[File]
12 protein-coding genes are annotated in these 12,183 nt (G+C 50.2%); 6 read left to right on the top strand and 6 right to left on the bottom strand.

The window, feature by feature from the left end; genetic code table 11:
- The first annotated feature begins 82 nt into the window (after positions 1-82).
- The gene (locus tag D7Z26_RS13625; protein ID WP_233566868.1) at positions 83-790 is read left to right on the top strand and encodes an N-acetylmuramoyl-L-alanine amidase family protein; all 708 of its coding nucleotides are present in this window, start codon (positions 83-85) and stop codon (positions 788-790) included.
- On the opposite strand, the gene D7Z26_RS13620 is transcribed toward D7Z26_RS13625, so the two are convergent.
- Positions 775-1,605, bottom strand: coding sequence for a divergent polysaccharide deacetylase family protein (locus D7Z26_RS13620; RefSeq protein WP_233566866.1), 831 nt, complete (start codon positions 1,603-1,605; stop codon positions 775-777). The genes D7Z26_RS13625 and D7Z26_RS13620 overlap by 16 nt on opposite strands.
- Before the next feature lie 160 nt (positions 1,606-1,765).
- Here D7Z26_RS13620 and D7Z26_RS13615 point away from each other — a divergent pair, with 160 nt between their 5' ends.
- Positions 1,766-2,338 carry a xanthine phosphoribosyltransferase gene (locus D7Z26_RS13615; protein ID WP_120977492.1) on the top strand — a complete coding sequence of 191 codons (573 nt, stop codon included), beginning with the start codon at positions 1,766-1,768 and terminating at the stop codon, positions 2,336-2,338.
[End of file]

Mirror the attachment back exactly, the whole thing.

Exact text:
12 protein-coding genes are annotated in these 12,183 nt (G+C 50.2%); 6 read left to right on the top strand and 6 right to left on the bottom strand.

The window, feature by feature from the left end; genetic code table 11:
- The first annotated feature begins 82 nt into the window (after positions 1-82).
- The gene (locus tag D7Z26_RS13625; protein ID WP_233566868.1) at positions 83-790 is read left to right on the top strand and encodes an N-acetylmuramoyl-L-alanine amidase family protein; all 708 of its coding nucleotides are present in this window, start codon (positions 83-85) and stop codon (positions 788-790) included.
- On the opposite strand, the gene D7Z26_RS13620 is transcribed toward D7Z26_RS13625, so the two are convergent.
- Positions 775-1,605, bottom strand: coding sequence for a divergent polysaccharide deacetylase family protein (locus D7Z26_RS13620; RefSeq protein WP_233566866.1), 831 nt, complete (start codon positions 1,603-1,605; stop codon positions 775-777). The genes D7Z26_RS13625 and D7Z26_RS13620 overlap by 16 nt on opposite strands.
- Before the next feature lie 160 nt (positions 1,606-1,765).
- Here D7Z26_RS13620 and D7Z26_RS13615 point away from each other — a divergent pair, with 160 nt between their 5' ends.
- Positions 1,766-2,338 carry a xanthine phosphoribosyltransferase gene (locus D7Z26_RS13615; protein ID WP_120977492.1) on the top strand — a complete coding sequence of 191 codons (573 nt, stop codon included), beginning with the start codon at positions 1,766-1,768 and terminating at the stop codon, positions 2,336-2,338.